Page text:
• persistence.js is an asynchronous Javascript object-database mapper – persistence.js is an asynchronous Javascript object-database mapper. It has database-independent abstractions and can therefore easily be ported to new databases.
  • Connectify – Share, Save, Simplify – Connectify Hotspot is an easy to use software router for Windows computers that utilizes your PC’s built in Wi-Fi card to wirelessly share any available Internet connection with friends, co-workers, and mobile devices.
  • Benchmarking Parallels, Fusion, and VirtualBox Against Boot Camp – The Mac Observer – In light of our recent tests, there should be no surprises in today’s results. Users who need the absolute best performance should natively boot Windows using Boot Camp. Those who want a compromise between performance and convenience should consider Parallels 8 or Fusion 5, although Parallels 8 holds a performance advantage in most tests.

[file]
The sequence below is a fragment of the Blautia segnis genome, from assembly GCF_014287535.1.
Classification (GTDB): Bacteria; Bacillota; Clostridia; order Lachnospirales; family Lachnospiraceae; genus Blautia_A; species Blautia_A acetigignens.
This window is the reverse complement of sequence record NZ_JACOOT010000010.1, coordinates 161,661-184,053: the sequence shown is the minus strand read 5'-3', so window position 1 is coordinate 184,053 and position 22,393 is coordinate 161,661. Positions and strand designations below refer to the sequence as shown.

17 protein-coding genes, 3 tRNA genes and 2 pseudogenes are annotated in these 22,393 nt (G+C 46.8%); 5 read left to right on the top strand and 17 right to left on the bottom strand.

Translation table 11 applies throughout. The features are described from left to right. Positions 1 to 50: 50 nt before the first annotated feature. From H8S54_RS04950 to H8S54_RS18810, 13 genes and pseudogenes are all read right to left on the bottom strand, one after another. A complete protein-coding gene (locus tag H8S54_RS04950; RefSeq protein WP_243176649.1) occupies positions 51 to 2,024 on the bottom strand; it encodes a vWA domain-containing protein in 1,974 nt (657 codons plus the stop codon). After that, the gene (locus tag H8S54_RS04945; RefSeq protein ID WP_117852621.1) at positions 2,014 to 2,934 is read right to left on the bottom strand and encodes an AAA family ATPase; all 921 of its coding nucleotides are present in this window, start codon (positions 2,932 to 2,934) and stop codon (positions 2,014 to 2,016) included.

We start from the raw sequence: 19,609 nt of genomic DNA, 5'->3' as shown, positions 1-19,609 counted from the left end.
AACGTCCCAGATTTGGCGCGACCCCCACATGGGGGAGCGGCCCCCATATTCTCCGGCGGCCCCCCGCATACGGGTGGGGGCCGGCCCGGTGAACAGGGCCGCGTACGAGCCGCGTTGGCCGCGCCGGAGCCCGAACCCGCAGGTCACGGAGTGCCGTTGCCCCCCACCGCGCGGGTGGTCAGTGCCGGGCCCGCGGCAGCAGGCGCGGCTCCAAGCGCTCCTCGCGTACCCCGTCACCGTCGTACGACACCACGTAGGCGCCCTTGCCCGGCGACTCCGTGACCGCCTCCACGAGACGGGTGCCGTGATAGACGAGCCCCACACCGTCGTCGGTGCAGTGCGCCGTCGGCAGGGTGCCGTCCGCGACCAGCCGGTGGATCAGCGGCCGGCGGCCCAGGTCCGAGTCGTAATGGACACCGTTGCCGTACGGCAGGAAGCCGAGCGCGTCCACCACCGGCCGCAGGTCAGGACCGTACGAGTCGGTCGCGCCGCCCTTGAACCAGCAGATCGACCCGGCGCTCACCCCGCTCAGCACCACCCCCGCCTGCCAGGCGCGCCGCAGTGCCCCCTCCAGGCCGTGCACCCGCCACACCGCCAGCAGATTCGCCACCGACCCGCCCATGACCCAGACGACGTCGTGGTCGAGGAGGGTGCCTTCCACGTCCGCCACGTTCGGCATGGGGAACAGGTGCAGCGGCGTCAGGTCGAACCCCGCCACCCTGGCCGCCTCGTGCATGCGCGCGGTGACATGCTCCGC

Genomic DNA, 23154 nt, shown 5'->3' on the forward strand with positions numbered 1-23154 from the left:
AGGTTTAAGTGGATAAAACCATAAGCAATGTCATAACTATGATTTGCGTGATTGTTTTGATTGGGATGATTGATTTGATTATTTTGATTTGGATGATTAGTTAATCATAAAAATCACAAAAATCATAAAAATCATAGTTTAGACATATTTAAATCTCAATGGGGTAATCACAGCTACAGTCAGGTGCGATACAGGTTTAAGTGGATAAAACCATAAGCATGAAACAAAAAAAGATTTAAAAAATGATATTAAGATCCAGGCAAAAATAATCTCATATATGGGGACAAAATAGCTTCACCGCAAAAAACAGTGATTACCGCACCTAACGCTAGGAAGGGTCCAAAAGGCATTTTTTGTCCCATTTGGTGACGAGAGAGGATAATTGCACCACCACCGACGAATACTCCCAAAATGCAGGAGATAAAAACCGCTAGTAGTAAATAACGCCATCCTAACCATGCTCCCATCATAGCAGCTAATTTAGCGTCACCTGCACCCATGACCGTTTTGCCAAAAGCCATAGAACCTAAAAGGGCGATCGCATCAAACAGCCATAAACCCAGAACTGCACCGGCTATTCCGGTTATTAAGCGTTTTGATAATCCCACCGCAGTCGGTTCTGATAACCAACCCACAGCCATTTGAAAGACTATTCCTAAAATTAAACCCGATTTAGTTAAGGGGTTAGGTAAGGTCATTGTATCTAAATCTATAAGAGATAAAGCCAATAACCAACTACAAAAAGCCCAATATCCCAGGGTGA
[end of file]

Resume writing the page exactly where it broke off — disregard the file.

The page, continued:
Links for August 1st through August 5th

Links for July 23rd through July 27th

Links for July 9th through July 13th

Links for May 20th through May 23rd

  • 5 Weeks of Go – In my opinion the Go designers have done an excellent job of blending the flexibility and convenience of a scripting language with the performance and safety of a strongly typed compiled language
  • Google Beats Oracle Patent Claim – Google on Wednesday was cleared of charges that it had infringed Oracle's Java patents, ending the second major phase of the trial.